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Hot Weather Backpacking: Not Too Hot to Handle


PaulMags

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In an ideal world that seems to only exist in outdoor gear catalogs, all our backpacking would take place in temperatures that are 65F during the day. Our nights would be a cool and crisp 45F or so. A few delightful sprinkles of rain would occur to add some atmosphere and perhaps a change of scenery to delight photographers. Otherwise there would be perpetually sunny skies with only a few clouds. Clouds to form interesting shapes that materialize as movie characters, castles, or butterflies in our imagination.

Backpacking in Hot Conditions

It ain't the heat, it's the humility. - Yogi Berra

And no doubt the animals would sing catchy tunes similar to a Disney cartoon and there would be a beer stand greeting us when we finished our trip too. But the world is not ideal. It rains. It gets cold. The wind whips on a mountain pass. Snow becomes slushy and icy.

If backpackers wait for the ideal conditions to backpack, we’d never actually backpack. More succinctly, to again quote the wise sage known as Yogi Berra: “If the world was perfect, it wouldn’t be”. And so it is with hot weather backpacking. The weather can become hot. And sticky. And dry. The conditions are not ideal by some standards. But anytime we have to backpack is precious.

And all conditions are beautiful, challenging, and rewarding in their own specific way. Hot weather backpacking is no different. With the appropriate gear, planning and mental attitude, hot weather backpacking can be a delight.

Hot Weather Backpacking Defined

As with all aspects of backpacking, the term “hot weather” is an elastic one.

Our hypothetical 65F day would be a heatwave near the Arctic Circle. Or the same temperature could be a cold front for daytime temps in the Sahara.

For the purposes of this backpacking discussion, anything more than 85F would be considered hot weather backpacking for anyone used to a more temperate climate. Additionally, hot and humid conditions are often going to require different methods and techniques versus hot and dry conditions.

Considerations When Backpacking in Hot Weather

Backpacking in hot conditions requires extra planning and preparation.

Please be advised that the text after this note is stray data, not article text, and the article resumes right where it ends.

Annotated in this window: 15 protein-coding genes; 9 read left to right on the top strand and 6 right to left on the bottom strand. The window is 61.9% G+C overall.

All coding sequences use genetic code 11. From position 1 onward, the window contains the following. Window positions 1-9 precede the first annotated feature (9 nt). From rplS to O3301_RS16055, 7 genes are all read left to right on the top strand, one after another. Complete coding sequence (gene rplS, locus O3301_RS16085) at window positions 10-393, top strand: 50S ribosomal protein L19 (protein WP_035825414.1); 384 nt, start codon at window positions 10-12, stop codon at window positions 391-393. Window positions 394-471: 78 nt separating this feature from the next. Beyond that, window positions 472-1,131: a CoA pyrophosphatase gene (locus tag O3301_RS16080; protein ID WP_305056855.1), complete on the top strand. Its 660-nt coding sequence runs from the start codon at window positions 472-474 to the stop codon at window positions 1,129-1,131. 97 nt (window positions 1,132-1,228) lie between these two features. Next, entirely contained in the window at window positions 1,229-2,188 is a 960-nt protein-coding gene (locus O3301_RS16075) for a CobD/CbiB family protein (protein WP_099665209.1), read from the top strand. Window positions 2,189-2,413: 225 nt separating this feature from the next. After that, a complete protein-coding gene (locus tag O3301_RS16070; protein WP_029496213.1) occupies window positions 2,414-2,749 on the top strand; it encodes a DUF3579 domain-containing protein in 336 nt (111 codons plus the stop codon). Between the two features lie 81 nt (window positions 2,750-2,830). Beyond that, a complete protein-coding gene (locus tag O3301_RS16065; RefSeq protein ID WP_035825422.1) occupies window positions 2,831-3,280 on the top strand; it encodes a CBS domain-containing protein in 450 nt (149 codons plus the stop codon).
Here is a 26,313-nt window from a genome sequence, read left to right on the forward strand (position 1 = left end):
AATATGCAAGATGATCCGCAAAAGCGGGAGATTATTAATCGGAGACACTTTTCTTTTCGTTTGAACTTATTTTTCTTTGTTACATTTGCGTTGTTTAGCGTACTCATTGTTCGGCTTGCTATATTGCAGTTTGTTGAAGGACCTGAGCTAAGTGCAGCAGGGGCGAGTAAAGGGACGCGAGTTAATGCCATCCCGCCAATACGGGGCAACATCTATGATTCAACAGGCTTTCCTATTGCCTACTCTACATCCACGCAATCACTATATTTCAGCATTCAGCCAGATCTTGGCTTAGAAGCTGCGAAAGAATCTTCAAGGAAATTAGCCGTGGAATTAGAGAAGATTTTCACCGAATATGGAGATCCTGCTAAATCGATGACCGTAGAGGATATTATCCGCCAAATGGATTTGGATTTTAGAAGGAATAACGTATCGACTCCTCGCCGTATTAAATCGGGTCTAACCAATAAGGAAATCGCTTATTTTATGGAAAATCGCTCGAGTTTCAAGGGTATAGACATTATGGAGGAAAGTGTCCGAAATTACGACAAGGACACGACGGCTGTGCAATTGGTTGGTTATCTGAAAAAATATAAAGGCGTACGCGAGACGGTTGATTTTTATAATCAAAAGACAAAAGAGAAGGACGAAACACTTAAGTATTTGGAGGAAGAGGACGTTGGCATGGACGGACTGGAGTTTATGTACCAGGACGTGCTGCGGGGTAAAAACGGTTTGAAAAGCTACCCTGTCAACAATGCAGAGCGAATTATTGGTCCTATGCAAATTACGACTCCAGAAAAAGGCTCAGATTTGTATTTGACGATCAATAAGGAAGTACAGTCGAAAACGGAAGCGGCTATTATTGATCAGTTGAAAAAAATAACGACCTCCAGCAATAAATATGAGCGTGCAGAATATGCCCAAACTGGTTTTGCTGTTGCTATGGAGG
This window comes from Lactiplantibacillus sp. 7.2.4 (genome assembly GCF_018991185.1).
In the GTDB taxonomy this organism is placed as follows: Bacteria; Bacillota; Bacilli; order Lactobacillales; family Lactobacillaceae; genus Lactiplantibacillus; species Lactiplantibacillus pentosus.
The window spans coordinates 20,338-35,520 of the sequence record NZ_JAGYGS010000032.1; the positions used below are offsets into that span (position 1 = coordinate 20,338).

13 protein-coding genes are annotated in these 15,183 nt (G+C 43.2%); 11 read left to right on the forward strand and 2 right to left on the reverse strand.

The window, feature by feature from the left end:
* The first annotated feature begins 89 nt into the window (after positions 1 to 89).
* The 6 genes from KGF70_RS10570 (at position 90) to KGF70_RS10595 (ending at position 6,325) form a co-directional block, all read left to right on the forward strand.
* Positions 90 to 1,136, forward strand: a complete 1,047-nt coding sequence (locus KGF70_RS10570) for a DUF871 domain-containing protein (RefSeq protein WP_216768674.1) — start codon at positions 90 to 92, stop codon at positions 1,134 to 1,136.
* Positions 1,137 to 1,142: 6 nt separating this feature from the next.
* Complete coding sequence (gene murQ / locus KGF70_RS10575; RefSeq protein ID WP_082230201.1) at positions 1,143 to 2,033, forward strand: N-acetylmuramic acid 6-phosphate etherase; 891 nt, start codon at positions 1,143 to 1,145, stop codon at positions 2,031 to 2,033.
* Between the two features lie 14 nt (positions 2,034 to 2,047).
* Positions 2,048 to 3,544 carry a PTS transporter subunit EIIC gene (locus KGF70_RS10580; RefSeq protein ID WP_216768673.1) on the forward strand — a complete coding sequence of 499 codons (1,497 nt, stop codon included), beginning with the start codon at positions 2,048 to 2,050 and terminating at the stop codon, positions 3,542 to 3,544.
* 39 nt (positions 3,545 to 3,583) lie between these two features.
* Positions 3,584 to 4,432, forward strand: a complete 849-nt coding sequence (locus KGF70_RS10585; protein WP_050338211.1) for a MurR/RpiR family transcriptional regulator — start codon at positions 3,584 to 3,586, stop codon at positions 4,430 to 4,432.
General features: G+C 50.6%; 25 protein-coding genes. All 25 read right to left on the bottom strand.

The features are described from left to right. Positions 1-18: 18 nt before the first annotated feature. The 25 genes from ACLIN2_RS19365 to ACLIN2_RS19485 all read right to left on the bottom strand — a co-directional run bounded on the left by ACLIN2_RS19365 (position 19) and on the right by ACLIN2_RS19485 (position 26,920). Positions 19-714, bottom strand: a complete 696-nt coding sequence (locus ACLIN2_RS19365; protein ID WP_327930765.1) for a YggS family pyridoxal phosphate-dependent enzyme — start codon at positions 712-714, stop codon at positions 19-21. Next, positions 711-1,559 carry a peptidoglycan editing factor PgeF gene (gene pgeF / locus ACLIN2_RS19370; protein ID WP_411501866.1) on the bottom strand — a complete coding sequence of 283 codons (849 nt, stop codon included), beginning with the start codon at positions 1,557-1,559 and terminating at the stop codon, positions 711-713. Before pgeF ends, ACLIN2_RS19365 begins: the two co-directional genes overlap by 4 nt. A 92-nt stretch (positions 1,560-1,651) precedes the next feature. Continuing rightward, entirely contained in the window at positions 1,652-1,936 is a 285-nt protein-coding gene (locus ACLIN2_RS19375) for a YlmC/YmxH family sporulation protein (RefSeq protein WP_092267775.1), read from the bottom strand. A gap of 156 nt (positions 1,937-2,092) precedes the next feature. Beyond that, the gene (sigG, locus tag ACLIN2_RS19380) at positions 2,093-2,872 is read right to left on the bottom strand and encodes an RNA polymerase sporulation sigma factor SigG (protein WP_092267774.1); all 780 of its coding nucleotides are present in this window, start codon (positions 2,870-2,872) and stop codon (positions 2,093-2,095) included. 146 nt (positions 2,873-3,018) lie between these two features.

Why Hot Weather Backpack?

In many ways, hot weather backpacking is the mirror image of winter backpacking: the conditions are a bit more challenging and a backpacker has to pay more attention to these conditions.

Having proper hydration, clothing, shelter, sun protection, adequate hygiene, and knowing when the conditions are too extreme for safe backpacking are all aspects of hot weather backpacking that have to be examined.

Much like winter backpacking however, time is too precious to give up to ignore opportunities to be outside. And when the sage smell is carried on a warm breeze, the desert wildflowers are blooming and the reflection of the light from the setting sun is on the rocks, you know why you backpack in the hot weather.

Preparing for Backpacking in the Heat

Choosing your footwear for a hot weather hike will have many factors, including terrain and pack weight.

Footwear and Foot Care

For hiking in hot weather, traditional full leather boots are rarely a good choice. Your feet will not breathe too well in addition to becoming very hot. Blisters, rashes, and even athlete’s foot are very likely. Trail runners with excellent ventilation will help keep the feet cooler and allow for air circulation. A lighter sock is suggested for this footwear.

Concerned about debris? A pair of short gaiters will help to keep the shoes clear of pebbles, dirt, and other debris without adding much weight and still allow the feet to breathe reasonably well.

If the terrain is rough, your pack is heavier, or if you are not confident in the use of trail runners, there are many traditional ankle-high boots with mesh material that also breathe well versus traditional leather boots.

Regardless of the footwear choice, socks should be changed at least twice a day. Let your feet air out. Clean your feet a bit with a bandanna, let the feet dry, and then put on a fresh pair of socks.

For multi-day trips, a popular technique is to rinse out the socks and then dry them out on the pack while hiking. Switch to that pair at the next break. For more on footwear selection across the seasons, see our hiking shoes and boots guide.

Selecting Clothing for a Hot Weather Hike

Proper sun protection is a must while hiking in hot weather.

Sun Protection

While sun protection is very important no matter the season, proper sun protection is a must in hot weather hiking. Besides protection from harmful UV rays, proper sun protection will help keep you cooler and more comfortable while hiking in hot weather. The hiking aspect of backpacking can be prolonged and will be more enjoyable.